Delinquency rate for US mortgage loans rises to a record high in Q2

The delinquency rate for US mortgage loans rose to a record high in the second quarter, driven by high unemployment and surge in prime fixed-rate loans, the Mortgage Bankers Association (MBA) said Thursday.

The combined percentage of loans in foreclosure and at least one payment past due was 13.16 percent on a non-seasonally adjusted basis, the highest ever recorded in the MBA delinquency survey.

The delinquency rate for mortgage loans on one-to-four-unit residential properties rose to a seasonally adjusted rate of 9.24 per cent of all loans outstanding as of the end of the second quarter of 2009, up 12 basis points from the first quarter of 2009, and up 283 basis points from one year ago.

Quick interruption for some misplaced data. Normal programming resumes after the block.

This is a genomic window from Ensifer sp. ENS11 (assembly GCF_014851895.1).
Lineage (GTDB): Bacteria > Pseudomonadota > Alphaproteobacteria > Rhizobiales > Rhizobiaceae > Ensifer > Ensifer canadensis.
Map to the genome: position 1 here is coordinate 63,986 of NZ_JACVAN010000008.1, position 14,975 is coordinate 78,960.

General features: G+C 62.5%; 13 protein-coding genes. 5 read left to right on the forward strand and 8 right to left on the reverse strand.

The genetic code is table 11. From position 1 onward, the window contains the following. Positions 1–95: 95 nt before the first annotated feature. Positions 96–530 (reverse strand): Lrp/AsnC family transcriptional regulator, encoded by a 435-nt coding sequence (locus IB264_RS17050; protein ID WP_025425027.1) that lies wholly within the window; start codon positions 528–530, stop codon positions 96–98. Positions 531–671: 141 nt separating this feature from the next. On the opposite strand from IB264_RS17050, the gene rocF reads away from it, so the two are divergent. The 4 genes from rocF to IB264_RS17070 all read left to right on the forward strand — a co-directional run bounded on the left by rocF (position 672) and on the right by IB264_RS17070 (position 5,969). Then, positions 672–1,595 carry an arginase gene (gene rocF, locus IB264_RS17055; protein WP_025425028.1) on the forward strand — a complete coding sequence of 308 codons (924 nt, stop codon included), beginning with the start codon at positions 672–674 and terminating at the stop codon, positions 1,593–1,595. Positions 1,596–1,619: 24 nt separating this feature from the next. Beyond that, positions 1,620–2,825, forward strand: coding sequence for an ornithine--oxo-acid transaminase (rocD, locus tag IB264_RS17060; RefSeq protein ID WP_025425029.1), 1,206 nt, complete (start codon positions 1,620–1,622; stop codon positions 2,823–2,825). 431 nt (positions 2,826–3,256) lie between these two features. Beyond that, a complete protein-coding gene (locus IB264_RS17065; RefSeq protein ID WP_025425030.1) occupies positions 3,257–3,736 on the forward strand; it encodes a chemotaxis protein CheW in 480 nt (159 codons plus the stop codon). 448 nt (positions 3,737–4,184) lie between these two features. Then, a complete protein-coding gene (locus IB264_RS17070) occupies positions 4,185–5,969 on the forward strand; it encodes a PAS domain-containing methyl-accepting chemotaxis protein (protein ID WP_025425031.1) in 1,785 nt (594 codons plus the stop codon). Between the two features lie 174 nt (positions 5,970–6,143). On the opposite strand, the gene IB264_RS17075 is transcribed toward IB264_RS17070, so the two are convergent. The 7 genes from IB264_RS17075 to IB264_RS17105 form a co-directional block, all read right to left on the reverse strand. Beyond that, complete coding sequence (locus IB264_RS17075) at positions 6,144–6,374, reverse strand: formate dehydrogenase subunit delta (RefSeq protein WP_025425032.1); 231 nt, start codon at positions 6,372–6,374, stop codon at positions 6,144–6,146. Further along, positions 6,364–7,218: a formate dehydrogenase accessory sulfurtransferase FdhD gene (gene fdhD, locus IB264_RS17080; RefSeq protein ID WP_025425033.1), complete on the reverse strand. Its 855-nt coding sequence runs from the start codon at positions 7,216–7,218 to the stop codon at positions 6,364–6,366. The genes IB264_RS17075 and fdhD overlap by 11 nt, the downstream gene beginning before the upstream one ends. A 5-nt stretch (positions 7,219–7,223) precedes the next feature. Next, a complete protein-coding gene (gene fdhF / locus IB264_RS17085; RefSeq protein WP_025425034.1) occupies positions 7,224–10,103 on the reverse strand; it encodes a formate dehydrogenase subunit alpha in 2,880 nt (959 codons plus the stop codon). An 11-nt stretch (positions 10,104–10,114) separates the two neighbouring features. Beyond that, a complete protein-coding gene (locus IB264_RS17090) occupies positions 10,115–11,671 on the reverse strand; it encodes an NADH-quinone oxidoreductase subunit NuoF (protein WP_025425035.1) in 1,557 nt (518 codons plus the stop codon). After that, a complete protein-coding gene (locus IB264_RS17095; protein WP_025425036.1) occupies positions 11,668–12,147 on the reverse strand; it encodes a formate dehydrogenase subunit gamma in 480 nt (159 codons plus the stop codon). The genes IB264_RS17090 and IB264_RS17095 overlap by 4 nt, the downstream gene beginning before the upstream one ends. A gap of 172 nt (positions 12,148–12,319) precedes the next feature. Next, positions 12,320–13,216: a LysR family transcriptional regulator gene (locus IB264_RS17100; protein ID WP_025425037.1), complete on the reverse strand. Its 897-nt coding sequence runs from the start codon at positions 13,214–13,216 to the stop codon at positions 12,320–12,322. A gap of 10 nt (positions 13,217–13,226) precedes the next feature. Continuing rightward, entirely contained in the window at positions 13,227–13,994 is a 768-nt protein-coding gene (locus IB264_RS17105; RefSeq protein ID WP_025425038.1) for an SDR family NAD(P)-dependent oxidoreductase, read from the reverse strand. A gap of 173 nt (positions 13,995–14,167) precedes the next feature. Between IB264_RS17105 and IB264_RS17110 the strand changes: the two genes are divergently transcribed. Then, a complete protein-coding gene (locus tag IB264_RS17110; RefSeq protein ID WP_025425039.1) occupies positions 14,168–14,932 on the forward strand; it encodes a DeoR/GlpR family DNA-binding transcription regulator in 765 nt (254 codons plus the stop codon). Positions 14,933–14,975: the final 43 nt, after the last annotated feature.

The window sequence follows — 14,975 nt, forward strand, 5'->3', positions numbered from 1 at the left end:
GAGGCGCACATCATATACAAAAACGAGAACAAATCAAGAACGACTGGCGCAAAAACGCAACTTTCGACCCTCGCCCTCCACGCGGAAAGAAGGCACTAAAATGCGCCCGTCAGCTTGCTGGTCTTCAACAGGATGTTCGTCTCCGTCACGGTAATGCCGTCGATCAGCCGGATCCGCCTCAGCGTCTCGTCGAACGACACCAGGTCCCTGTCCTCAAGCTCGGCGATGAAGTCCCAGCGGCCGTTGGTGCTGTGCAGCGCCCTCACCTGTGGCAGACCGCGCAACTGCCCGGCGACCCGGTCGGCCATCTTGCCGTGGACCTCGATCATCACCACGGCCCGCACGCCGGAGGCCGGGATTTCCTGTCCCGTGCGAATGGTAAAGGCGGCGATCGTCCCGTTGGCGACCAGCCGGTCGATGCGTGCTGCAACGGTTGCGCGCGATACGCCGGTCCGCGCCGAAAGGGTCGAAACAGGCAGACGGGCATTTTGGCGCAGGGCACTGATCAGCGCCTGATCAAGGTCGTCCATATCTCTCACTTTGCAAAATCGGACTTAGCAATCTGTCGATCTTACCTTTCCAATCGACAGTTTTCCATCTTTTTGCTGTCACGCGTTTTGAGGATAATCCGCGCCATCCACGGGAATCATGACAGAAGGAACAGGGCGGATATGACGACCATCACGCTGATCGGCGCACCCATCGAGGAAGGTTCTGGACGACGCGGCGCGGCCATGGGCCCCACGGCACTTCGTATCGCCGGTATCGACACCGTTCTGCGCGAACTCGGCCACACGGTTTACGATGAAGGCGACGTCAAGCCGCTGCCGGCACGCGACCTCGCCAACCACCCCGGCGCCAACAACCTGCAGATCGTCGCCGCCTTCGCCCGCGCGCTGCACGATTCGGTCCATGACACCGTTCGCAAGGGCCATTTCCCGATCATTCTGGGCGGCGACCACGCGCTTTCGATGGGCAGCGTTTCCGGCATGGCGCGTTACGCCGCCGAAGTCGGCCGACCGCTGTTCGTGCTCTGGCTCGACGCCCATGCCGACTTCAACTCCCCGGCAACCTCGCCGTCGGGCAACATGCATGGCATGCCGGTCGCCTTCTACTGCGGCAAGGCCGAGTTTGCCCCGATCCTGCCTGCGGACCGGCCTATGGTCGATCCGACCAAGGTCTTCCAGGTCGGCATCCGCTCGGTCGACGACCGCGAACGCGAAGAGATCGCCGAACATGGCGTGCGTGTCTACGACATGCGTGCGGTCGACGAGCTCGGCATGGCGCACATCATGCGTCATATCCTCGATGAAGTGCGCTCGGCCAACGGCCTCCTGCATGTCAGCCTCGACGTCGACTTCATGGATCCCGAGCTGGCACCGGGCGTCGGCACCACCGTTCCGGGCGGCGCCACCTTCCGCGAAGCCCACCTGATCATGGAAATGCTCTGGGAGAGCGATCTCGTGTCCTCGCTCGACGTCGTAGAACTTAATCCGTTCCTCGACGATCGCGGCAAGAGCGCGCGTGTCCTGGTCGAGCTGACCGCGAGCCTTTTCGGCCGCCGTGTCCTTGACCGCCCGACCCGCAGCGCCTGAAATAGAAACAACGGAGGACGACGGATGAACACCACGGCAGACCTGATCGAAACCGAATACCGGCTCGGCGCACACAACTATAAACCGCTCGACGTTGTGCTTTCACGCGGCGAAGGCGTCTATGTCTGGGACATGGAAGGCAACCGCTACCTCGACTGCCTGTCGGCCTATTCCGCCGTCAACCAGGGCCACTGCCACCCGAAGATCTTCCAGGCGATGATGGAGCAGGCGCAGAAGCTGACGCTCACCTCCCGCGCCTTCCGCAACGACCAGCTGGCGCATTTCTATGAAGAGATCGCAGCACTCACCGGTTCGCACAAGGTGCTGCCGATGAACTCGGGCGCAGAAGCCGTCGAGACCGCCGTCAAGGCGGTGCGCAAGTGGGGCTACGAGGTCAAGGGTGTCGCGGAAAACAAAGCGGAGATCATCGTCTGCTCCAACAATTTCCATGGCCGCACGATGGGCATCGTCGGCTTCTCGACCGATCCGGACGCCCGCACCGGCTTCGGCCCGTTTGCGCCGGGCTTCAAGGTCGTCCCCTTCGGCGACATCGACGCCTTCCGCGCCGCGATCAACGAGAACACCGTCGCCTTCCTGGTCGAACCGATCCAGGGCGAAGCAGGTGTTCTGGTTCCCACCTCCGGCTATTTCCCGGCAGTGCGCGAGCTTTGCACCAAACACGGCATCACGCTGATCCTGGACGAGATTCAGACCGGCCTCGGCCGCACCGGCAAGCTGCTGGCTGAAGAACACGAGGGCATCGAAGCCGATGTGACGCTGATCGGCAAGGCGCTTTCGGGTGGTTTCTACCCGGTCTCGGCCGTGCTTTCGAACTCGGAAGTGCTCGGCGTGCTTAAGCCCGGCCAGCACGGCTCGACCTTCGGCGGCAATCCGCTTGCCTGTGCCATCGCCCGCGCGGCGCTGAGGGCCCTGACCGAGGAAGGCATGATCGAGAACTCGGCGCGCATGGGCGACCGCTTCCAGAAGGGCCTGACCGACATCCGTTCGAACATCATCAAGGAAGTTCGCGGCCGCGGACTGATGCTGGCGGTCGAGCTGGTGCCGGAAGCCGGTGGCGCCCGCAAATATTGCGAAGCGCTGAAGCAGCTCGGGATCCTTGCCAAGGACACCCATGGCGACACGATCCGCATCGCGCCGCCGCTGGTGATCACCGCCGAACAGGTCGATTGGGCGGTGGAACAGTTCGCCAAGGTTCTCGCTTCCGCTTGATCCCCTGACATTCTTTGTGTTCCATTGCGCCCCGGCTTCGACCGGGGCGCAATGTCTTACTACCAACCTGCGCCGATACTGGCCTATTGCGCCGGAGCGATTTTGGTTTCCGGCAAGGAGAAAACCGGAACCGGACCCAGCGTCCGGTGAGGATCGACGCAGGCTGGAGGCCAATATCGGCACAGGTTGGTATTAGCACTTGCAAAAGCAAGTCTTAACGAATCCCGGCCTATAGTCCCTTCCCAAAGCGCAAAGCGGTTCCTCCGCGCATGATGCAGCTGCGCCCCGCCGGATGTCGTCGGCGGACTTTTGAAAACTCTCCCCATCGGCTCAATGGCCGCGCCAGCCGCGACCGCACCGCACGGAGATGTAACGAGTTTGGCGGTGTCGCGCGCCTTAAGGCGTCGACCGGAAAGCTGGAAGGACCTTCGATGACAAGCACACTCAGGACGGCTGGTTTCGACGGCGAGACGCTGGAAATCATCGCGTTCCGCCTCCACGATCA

The percentage of loans on which foreclosure actions were started during the second quarter was 1.36 per cent, down one basis point from last quarter and up 28 basis points from one year ago.

The percentages of loans 90 days or more past due and loans in foreclosure both set new record highs, breaking records set last quarter. The percentage of loans 30 days past due is still well below the record set in the second quarter of 1985.

With prime fixed-rate loans having showing the biggest increase-a sign that mortgage performance is once again being driven by unemployment, prime fixed-rate loans now account for one in three foreclosure starts, said MBA.